The amendments have been written not just to take account of present technology but to allow for future technological changes. Complementary amendments increase the number of nominators for an unendorsed candidate from 50 to 100 electors. There is no change to the law with respect to endorsed candidates. This amendment seeks to strike the right balance between providing the opportunity for all eligible citizens to stand for parliament while at the same time putting in place some reasonable thresholds that candidates must meet.
And that is in order to deal with the practical issues of conducting elections. As we have seen, particularly in the New South Wales upper house, if candidate numbers are unchecked then printing the New South Wales Legislative Council ballot paper in a reasonable font size is going to become a real issue. In its submission to the Joint Standing Committee on Electoral Matters, the Australian Electoral Commission noted that the 2010 New South Wales upper house ballot paper was 1,020mm wide, listing some 84 candidates. It was that size because that was the widest ballot paper the printers could manage to cut. To fit all the candidates, the font was reduced to a size that many voters found difficult to read. In one case, a candidate’s surname was split over two lines.
Ultimately when you have ballot papers that are a metre across, and candidates listed in a tiny font, you end up increasing the informal voting rate. That additional complexity acts as a hurdle and ends up making it more difficult for the opinions of the electorate to be given practical effect in the parliament. So this measure puts in place reasonable requirements that a candidate must meet, and that strikes the right balance between allowing citizens to stand for parliament and minimising the complexity.
Labor believes that everyone who is eligible to vote should vote and have their vote count. If we do not have high voter participation then we are not truly representative of our electorate. That progressive tradition of supporting democratic participation is a foundational Labor value.
My electorate of Fraser was at the last election the second most populous electorate in Australia—and it is now either the most populous or the second most populous electorate. Some 94 per cent of enrolled voters in Fraser cast a ballot in 2010. But I want that number to be higher. I want to make it easier to register and lodge a postal vote in order to make sure that every voter in Fraser has the opportunity to have their voice heard–—whether that is for me or for one of my opponents, I want them to participate in the democratic process.
My electorate has a significant proportion of residents who are younger than the national average. That is a result of the many young people who move to Canberra to study at one of the great universities here—whether that is ACU, UNSW@ADFA, the University of Canberra or the Australian National University—or to work in the Australian Public Service. The changes in this bill will make voting easier for younger voters who want to be able to cast a postal vote online. A recent intern in my office, Rebecca Mann, said the suite of electoral reforms we have introduced will make it easier for her. She also pointed out that she may well be in the middle of exams when the next election comes around, and this will make it easier for her to get onto the electoral roll without stress. I would like to thank Rebecca for her work in preparing this speech and I would also like to thank Kyneton Morris, another intern in my office, for his research and comments.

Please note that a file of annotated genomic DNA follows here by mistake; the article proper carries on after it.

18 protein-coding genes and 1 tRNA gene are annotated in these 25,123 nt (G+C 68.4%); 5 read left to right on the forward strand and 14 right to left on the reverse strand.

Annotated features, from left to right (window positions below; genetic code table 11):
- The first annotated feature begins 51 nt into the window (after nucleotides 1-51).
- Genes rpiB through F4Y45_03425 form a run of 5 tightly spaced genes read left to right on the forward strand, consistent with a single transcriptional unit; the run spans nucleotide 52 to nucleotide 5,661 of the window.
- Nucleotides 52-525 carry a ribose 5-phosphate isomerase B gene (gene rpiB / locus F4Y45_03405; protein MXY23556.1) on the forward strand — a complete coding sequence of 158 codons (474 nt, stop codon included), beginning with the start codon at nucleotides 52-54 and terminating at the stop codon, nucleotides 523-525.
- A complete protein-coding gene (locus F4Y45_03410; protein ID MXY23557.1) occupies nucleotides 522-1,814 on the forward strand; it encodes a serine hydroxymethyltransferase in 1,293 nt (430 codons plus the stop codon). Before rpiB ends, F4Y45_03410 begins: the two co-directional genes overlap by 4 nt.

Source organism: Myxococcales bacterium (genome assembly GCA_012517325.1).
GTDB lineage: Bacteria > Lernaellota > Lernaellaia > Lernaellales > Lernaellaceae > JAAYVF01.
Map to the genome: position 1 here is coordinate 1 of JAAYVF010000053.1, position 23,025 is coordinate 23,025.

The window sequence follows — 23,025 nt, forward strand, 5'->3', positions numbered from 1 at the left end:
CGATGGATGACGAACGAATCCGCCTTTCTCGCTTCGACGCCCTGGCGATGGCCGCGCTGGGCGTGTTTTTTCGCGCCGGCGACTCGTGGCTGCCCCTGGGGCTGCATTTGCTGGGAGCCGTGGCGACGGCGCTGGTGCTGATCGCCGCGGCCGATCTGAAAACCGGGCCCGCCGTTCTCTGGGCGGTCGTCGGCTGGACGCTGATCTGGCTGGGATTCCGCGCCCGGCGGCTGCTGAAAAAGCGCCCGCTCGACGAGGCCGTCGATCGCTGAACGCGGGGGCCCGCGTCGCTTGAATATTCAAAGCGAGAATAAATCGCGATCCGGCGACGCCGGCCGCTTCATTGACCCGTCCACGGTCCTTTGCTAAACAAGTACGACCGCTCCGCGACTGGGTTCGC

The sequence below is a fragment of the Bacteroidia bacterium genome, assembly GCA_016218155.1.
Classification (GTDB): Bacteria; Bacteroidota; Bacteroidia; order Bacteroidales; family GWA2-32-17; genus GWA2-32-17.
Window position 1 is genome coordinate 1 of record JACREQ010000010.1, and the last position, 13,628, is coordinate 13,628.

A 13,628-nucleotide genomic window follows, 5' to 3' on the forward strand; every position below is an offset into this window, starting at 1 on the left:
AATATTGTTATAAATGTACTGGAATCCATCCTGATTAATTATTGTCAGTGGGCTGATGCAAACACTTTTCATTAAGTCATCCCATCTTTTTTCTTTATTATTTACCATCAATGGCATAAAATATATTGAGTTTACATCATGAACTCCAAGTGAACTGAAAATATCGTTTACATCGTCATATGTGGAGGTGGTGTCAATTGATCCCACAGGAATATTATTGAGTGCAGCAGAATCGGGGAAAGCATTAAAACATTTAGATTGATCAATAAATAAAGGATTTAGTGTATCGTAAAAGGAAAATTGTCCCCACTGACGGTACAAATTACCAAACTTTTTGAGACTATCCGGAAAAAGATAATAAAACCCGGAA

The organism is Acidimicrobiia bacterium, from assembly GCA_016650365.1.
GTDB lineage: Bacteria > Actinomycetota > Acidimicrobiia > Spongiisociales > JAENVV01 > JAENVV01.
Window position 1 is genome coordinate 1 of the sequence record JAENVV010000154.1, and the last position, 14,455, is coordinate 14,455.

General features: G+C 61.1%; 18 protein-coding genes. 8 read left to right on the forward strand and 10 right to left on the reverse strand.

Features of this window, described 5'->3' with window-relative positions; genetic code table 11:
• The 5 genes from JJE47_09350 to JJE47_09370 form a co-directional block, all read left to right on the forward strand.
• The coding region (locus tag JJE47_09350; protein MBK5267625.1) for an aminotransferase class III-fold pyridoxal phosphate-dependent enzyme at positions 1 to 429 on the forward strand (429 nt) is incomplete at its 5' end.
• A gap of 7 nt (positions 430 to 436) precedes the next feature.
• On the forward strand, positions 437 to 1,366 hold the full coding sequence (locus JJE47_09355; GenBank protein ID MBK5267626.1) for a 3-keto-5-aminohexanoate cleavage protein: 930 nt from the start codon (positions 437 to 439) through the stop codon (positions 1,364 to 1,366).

Labor wants to ensure that every Australian has a say in their future and the future of their country. In June 2010 the Leader of the Opposition attempted to block legislation that would make it easier for Australians to vote by lowering the provisional age at which young Australians can register to vote. In response to this, the Member for Eden-Monaro stated:
‘I think that Tony Abbott needs to explain to the Australian people why he does not want to make it easy for them to enrol and vote in the forthcoming election.’
The Labor Party is committed to ensuring that everyone who is eligible has a say in our nation’s future. For us democracy is about inclusion and having every Australian represented. We want to make sure we protect and enhance the right of Australians to put their mark on the ballot paper. We want to make it more convenient to vote and make sure that more Australians can have their voice heard.
We want all eligible voters to take their part in the 2013 election, because that will be an important election in deciding the future direction of this nation. We want to facilitate online applications, ensure that the Electoral Commissioner can use an automated system to receive and process applications for postal votes in a timely manner. We want to expand access to elections and expand the number of voices that are heard in this great democracy that I am proud to be a representative of. I commend the bill to the House.
See also my previous speech on electoral reform, which discusses similar themes.